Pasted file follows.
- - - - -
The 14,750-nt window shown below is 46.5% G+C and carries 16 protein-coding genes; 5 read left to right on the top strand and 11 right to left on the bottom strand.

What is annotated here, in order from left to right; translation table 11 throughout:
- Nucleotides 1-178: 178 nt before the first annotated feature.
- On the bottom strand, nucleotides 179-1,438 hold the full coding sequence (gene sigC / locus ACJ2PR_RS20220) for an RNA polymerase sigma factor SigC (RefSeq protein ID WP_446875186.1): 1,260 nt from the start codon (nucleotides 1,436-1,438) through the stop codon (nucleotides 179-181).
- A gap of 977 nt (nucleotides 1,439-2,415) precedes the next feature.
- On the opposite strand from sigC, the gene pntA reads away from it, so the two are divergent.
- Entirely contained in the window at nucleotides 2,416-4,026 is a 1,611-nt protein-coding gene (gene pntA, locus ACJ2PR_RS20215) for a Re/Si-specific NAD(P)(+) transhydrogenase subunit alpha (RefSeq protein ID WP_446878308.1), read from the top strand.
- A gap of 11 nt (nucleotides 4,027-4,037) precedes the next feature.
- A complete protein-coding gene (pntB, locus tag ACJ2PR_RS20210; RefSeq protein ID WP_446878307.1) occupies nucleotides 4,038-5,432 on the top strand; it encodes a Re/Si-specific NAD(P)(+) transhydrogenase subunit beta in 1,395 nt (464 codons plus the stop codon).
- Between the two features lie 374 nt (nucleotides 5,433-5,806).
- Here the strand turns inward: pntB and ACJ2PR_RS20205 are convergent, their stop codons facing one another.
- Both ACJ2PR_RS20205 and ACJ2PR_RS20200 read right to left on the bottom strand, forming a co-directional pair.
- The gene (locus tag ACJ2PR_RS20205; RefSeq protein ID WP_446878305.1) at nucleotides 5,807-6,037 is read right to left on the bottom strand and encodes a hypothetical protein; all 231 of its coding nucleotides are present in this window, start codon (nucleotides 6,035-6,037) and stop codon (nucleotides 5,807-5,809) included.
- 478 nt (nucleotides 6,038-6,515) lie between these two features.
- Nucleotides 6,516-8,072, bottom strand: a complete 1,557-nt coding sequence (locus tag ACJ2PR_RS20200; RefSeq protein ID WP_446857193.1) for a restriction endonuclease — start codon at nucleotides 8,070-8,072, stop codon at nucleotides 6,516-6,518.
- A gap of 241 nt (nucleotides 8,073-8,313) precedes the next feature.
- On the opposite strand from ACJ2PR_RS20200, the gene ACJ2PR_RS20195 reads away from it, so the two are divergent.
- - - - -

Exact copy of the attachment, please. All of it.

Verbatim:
The 14,750-nt window shown below is 46.5% G+C and carries 16 protein-coding genes; 5 read left to right on the top strand and 11 right to left on the bottom strand.

What is annotated here, in order from left to right; translation table 11 throughout:
- Nucleotides 1-178: 178 nt before the first annotated feature.
- On the bottom strand, nucleotides 179-1,438 hold the full coding sequence (gene sigC / locus ACJ2PR_RS20220) for an RNA polymerase sigma factor SigC (RefSeq protein ID WP_446875186.1): 1,260 nt from the start codon (nucleotides 1,436-1,438) through the stop codon (nucleotides 179-181).
- A gap of 977 nt (nucleotides 1,439-2,415) precedes the next feature.
- On the opposite strand from sigC, the gene pntA reads away from it, so the two are divergent.
- Entirely contained in the window at nucleotides 2,416-4,026 is a 1,611-nt protein-coding gene (gene pntA, locus ACJ2PR_RS20215) for a Re/Si-specific NAD(P)(+) transhydrogenase subunit alpha (RefSeq protein ID WP_446878308.1), read from the top strand.
- A gap of 11 nt (nucleotides 4,027-4,037) precedes the next feature.
- A complete protein-coding gene (pntB, locus tag ACJ2PR_RS20210; RefSeq protein ID WP_446878307.1) occupies nucleotides 4,038-5,432 on the top strand; it encodes a Re/Si-specific NAD(P)(+) transhydrogenase subunit beta in 1,395 nt (464 codons plus the stop codon).
- Between the two features lie 374 nt (nucleotides 5,433-5,806).
- Here the strand turns inward: pntB and ACJ2PR_RS20205 are convergent, their stop codons facing one another.
- Both ACJ2PR_RS20205 and ACJ2PR_RS20200 read right to left on the bottom strand, forming a co-directional pair.
- The gene (locus tag ACJ2PR_RS20205; RefSeq protein ID WP_446878305.1) at nucleotides 5,807-6,037 is read right to left on the bottom strand and encodes a hypothetical protein; all 231 of its coding nucleotides are present in this window, start codon (nucleotides 6,035-6,037) and stop codon (nucleotides 5,807-5,809) included.
- 478 nt (nucleotides 6,038-6,515) lie between these two features.
- Nucleotides 6,516-8,072, bottom strand: a complete 1,557-nt coding sequence (locus tag ACJ2PR_RS20200; RefSeq protein ID WP_446857193.1) for a restriction endonuclease — start codon at nucleotides 8,070-8,072, stop codon at nucleotides 6,516-6,518.
- A gap of 241 nt (nucleotides 8,073-8,313) precedes the next feature.
- On the opposite strand from ACJ2PR_RS20200, the gene ACJ2PR_RS20195 reads away from it, so the two are divergent.